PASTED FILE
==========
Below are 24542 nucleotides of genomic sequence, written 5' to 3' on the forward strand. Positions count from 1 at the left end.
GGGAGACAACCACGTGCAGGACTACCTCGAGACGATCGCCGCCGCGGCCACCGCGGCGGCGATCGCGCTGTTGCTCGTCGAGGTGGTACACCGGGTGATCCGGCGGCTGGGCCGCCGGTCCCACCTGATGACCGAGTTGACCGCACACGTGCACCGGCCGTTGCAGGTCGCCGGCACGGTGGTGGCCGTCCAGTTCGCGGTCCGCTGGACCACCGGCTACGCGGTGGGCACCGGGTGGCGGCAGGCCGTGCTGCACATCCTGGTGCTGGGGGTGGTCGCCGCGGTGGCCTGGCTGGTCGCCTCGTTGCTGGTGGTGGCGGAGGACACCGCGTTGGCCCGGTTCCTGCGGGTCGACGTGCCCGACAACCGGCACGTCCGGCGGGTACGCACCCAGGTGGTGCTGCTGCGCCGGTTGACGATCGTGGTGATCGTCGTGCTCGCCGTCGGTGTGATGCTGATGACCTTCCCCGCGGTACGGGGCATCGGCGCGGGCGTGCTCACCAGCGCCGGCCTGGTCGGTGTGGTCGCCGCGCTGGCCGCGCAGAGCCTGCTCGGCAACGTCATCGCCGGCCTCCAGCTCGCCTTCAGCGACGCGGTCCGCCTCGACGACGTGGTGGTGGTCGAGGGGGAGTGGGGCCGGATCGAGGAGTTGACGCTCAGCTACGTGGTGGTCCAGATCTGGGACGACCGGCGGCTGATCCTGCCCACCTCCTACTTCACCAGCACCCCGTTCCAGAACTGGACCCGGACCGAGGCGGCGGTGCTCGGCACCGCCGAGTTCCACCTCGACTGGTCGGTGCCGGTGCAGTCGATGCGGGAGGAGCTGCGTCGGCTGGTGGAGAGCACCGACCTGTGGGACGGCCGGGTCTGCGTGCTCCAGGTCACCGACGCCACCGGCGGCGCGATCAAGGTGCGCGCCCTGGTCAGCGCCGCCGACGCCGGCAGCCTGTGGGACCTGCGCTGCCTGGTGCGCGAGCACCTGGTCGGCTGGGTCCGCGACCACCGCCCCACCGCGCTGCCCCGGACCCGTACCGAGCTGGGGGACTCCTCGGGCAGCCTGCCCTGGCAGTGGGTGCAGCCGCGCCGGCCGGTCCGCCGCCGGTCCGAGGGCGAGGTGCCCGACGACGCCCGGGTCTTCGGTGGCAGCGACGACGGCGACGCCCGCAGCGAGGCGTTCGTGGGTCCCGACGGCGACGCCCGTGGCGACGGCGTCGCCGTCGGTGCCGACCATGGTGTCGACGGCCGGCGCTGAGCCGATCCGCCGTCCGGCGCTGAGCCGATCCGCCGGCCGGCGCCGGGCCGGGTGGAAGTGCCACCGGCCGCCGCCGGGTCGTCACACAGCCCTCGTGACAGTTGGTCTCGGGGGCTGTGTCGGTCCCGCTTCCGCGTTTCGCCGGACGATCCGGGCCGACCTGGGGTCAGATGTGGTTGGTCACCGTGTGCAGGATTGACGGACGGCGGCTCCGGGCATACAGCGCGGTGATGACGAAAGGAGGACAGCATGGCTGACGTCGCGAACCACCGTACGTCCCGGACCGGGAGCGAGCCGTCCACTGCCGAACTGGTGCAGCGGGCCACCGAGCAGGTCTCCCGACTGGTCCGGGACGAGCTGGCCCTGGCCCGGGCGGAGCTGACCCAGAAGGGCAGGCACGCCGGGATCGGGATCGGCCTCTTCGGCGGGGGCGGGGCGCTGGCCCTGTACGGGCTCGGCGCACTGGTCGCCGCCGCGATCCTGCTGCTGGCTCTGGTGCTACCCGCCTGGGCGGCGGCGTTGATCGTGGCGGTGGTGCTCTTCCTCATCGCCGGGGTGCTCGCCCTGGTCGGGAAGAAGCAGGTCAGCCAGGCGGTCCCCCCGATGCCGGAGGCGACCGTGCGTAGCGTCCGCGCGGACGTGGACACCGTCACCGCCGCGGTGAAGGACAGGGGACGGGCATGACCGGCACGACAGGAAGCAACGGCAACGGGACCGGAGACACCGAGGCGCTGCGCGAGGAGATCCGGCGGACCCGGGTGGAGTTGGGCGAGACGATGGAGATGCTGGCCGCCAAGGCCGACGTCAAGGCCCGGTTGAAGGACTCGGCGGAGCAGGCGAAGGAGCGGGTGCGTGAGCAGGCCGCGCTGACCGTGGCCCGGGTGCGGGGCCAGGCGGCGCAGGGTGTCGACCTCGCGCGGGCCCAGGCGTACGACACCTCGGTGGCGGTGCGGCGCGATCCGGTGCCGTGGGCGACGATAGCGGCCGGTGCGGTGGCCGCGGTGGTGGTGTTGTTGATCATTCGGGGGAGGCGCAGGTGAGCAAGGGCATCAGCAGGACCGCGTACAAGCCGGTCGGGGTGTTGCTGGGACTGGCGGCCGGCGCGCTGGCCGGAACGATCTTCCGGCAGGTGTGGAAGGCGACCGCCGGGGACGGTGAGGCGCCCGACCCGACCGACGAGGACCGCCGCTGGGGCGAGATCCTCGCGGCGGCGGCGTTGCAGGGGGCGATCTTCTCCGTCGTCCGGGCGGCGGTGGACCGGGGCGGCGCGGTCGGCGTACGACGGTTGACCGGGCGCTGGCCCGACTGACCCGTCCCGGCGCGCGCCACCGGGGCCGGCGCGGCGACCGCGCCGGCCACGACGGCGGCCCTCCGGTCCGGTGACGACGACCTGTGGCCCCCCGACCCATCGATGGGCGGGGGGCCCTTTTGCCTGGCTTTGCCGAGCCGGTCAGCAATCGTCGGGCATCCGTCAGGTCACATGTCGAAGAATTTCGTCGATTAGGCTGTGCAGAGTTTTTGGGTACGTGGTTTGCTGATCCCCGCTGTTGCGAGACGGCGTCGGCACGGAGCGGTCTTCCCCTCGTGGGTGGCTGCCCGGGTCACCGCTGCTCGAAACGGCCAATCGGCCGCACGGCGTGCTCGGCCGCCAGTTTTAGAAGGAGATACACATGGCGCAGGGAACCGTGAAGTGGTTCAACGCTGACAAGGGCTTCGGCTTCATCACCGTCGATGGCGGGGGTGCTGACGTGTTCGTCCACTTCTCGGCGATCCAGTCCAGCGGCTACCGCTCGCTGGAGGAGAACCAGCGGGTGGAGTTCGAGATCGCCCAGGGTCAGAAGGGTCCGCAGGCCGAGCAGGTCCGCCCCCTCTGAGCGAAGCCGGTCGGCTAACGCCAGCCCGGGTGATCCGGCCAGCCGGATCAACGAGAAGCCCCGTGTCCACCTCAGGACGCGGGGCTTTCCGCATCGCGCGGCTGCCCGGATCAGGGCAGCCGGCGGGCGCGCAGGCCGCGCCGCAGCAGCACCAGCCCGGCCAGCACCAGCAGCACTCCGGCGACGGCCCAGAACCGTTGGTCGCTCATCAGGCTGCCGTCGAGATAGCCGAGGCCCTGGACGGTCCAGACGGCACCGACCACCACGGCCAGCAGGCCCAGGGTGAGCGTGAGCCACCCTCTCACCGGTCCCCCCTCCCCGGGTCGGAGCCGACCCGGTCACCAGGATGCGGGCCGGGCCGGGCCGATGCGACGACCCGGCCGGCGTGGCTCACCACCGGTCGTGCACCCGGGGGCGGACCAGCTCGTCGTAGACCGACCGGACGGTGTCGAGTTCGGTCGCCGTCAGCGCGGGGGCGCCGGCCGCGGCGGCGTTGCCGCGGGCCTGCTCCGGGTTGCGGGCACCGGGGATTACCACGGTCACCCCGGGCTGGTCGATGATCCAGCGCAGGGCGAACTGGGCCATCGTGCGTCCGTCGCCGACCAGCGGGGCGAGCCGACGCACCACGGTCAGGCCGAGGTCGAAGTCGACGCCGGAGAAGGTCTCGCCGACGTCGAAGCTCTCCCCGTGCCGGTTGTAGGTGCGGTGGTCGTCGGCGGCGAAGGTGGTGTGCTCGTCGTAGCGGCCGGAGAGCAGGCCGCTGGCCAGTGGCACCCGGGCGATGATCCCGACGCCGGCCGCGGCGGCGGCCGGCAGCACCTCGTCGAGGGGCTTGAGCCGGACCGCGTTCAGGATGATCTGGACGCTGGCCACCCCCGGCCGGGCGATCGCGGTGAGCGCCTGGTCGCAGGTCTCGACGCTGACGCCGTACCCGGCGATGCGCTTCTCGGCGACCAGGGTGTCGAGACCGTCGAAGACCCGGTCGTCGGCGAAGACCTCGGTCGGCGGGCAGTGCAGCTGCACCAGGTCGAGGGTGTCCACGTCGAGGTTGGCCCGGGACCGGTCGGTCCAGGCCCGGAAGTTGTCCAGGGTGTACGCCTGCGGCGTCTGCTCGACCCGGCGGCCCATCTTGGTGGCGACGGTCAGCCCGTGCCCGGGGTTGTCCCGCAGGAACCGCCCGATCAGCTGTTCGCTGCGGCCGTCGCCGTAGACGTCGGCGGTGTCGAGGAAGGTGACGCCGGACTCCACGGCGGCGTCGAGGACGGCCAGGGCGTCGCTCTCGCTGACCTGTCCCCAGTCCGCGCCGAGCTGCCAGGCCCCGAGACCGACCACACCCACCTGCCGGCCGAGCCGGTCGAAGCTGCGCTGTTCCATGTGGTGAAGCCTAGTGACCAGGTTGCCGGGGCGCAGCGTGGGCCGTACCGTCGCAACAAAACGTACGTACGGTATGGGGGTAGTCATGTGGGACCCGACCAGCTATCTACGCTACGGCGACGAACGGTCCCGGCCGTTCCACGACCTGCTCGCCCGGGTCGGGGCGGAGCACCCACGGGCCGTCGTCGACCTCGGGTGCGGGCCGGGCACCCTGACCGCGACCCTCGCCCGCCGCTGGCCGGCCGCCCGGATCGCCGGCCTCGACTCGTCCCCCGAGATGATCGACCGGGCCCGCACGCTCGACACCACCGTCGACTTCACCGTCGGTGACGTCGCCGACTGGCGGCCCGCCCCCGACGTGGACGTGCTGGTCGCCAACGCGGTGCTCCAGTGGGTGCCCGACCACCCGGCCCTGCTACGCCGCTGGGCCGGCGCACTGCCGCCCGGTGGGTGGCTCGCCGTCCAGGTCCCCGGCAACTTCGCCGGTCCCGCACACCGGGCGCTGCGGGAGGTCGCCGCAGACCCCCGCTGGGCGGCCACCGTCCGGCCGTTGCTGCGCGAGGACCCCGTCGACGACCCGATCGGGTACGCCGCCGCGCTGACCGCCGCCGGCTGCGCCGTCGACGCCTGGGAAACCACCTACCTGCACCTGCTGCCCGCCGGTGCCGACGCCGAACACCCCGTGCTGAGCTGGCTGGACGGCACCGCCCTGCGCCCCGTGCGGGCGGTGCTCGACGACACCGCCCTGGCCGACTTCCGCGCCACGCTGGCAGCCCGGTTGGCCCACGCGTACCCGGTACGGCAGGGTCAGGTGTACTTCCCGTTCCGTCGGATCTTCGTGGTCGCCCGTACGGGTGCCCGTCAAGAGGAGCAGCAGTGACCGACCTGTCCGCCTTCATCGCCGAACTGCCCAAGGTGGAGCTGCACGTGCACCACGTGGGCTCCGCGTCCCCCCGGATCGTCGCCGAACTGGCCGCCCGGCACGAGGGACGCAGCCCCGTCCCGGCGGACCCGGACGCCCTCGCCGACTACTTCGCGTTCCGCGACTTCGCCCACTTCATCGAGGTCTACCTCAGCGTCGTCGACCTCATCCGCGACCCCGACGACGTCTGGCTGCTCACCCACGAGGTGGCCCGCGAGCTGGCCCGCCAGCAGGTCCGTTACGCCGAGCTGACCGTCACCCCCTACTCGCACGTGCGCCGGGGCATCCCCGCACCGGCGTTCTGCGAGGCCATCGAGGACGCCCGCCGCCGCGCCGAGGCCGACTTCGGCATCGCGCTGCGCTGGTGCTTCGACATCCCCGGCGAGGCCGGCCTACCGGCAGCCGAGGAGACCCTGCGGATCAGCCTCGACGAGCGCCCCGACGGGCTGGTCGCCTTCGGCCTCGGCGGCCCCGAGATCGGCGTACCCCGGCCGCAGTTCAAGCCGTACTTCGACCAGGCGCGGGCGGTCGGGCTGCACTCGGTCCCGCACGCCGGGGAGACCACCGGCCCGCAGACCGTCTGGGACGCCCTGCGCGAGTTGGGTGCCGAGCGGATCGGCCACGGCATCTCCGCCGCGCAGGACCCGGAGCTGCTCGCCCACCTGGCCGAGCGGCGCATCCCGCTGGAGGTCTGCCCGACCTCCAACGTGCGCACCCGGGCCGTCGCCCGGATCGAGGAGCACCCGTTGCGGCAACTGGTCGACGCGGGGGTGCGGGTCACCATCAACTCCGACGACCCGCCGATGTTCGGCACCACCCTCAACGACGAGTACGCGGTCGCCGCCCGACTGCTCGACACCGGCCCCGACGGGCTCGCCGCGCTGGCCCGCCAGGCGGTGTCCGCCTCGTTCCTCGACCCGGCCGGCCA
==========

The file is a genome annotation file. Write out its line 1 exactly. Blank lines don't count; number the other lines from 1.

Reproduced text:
Below are 24542 nucleotides of genomic sequence, written 5' to 3' on the forward strand. Positions count from 1 at the left end.